A first-time mum has finally enjoyed the precious moment of holding her tiny premature baby boy for the first time after being forced apart for nine days due to quarantine.
Melbourne woman Sarah Haidar, 27, gave birth to Ilyas 10 weeks early via an emergency C-section on June 1 after she was rushed to hospital due to pregnancy complications while in hotel quarantine.
Due to strict quarantine rules, Ms Haidar was unable to hold her little boy as Ilyas was immediately whisked away to the neonatal ward.
She spent the next nine harrowing days separated from her newborn until her 14 day hotel quarantine period ended on Wednesday night.
Ms Haidar immediately rushed to the hospital neonatal intensive care unit where she finally got to hold her baby for the first time.
This is the heartwarming moment Sarah Haidar finally got to hold her nine-day-old son Ilyas for the first time on Wednesday night
‘It was nerve-wracking. It was one of the most amazing moments of my life,’ Ms Haidar told the Today show on Thursday.
‘I immediately cried. He’s just very, very small and tiny. It breaks my heart.’
Being separated from her son for the first nine days of his life has taken a harrowing toll on the first-time mum, who was restricted to seeing him on video calls.
‘I was trying to keep up expressing milk was helping me. I just imagined that my son was with me and that was actually getting me through it,’ Ms Haidar said.
‘It is very tough. This is something I’ve always wanted, you know. I’ve always dreamt of having him right on me when I delivered him.
‘But that got taken away from me and I have to live with that for the rest of my life.’
Her husband Moe was barred from being by his wife’s side at the birth due to quarantine rules and didn’t get the chance to meet his son until Wednesday night.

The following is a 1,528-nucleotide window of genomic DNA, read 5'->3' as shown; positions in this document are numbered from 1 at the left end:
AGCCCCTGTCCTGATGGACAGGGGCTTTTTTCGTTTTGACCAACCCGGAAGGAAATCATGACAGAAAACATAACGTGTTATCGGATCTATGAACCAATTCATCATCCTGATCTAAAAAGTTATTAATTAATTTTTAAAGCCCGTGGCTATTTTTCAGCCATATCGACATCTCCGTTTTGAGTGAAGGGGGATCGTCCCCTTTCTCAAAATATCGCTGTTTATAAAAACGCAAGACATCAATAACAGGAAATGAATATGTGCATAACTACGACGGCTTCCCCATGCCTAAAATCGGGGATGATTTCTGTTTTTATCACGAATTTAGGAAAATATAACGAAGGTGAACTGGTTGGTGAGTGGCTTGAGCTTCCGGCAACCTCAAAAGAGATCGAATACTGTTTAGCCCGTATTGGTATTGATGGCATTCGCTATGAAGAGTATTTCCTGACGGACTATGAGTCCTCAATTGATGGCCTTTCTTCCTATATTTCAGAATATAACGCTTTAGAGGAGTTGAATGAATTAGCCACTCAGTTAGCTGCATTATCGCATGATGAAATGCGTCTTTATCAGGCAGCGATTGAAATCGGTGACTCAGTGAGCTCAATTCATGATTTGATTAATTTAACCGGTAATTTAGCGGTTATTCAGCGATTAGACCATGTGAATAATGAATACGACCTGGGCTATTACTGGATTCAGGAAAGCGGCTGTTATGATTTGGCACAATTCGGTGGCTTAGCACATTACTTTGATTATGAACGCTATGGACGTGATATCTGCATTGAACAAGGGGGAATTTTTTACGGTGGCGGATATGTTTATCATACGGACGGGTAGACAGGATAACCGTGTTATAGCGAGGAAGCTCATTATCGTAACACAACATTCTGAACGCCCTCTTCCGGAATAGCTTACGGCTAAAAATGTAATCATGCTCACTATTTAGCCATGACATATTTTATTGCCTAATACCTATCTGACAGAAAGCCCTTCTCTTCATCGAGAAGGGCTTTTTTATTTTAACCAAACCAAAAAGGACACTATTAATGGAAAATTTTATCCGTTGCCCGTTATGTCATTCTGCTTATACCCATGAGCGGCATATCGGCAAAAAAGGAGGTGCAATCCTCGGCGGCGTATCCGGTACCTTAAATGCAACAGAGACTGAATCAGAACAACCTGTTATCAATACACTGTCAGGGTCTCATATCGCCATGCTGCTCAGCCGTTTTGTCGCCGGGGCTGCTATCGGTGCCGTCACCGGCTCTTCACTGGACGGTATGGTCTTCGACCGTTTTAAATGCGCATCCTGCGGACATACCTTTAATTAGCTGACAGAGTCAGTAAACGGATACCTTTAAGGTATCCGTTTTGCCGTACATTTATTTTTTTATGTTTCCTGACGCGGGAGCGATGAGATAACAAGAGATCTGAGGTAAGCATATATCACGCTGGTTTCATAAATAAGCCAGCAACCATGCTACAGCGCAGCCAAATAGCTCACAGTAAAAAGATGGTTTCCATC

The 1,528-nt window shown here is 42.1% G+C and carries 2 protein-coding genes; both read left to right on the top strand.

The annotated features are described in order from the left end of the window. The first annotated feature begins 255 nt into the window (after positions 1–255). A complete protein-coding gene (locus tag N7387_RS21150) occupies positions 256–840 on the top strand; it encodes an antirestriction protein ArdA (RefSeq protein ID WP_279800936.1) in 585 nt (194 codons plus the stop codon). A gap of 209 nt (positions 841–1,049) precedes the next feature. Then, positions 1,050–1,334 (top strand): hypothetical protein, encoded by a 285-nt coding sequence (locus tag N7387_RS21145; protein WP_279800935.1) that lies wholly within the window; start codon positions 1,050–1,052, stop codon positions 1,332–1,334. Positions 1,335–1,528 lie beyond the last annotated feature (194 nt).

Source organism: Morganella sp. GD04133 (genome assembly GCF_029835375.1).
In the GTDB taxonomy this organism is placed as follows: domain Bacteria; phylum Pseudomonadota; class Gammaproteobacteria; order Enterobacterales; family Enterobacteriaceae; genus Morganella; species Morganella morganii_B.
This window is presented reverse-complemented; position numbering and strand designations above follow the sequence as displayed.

Sarah Haidar (left) was forced to give birth without husband Moe (right) by her side
Both parents had received two Pfizer shots in Qatar, where they worked for four years, and tested negative for Covid four times since returning to Australia.
Mr Haidar described the moment of meeting his son for the first time as nerve-wracking.
‘I still feel nervous now,’ he told the Today show the next morning.
‘I think not happening naturally kind of left a bit of a sour taste with the whole experience. But that’s our son.
‘We love him unconditionally. And we’re there to fight for him as parents and that’s what we’ve been doing the past week.’
Ms Haidar described the last nine days as torture.
‘It’s been a nightmare, it shouldn’t happen to anyone,’ her husband added.
The family still have a long road ahead of them.
The Haidars are desperate to return home to Melbourne with their baby boy as soon as soon as he’s deemed strong enough by the doctors in the NICU.
Sarah Haidar could only see her newborn son through video calls during the first nine days
But the couple have been told flying Ilyas to Melbourne will cost $30,000.
‘We reached out to Queensland Health to help us to airlift Ilyas but they just directed us to the hospital who were informed it will cost $30,000,’ Mr Haidar said.
‘I don’t know how it is going to happen. We just hope sponsors, crowd fund or something happens to get the ball rolling at least while we continue to seek help in that regard.’
Mr Haidar posted on Facebook: ‘In Melbourne we have a roof over our head and Sarah can continue her support of our son at our local hospital. This would also assure we also have support with our families right by our side. My wife and my son are my priority!’
He told Daily Mail Australia last week he missed the birth because when he applied to Queensland Health for an exemption to be with his family in hospital, it was never processed.
Health authorities told him the exemption was coming, but he never got a direct reason as to why it was not approved in the first instance.
Pictured: Sarah Haidar while pregnant with her first child Ilyas. She delivered him via emergency C-section on June 1 without her husband by her side
‘We do video calls with the nurses in the ward. He’s in NICU but he’s on his own,’ Mr Haidar said.
‘He isn’t with all the other babies. In a separate room but we don’t understand the risk to see him.’
Mr Haidar later assured protocols and procedures would be followed so other babies in the NICU ward are kept safe.
‘We would not risk the precious lives of any other infants,’ he posted on Facebook.
‘Our son Ilyas is being kept separate within the ward as we continue to the push to see him. This process involves covid testing, screening, sanitizing, wearing the same medical suits, gloves, face masks and shields which the nurses also wear.’
Pictured: Moe and Sarah Haidar, who are from Melbourne but lived and worked on Qatar until May 26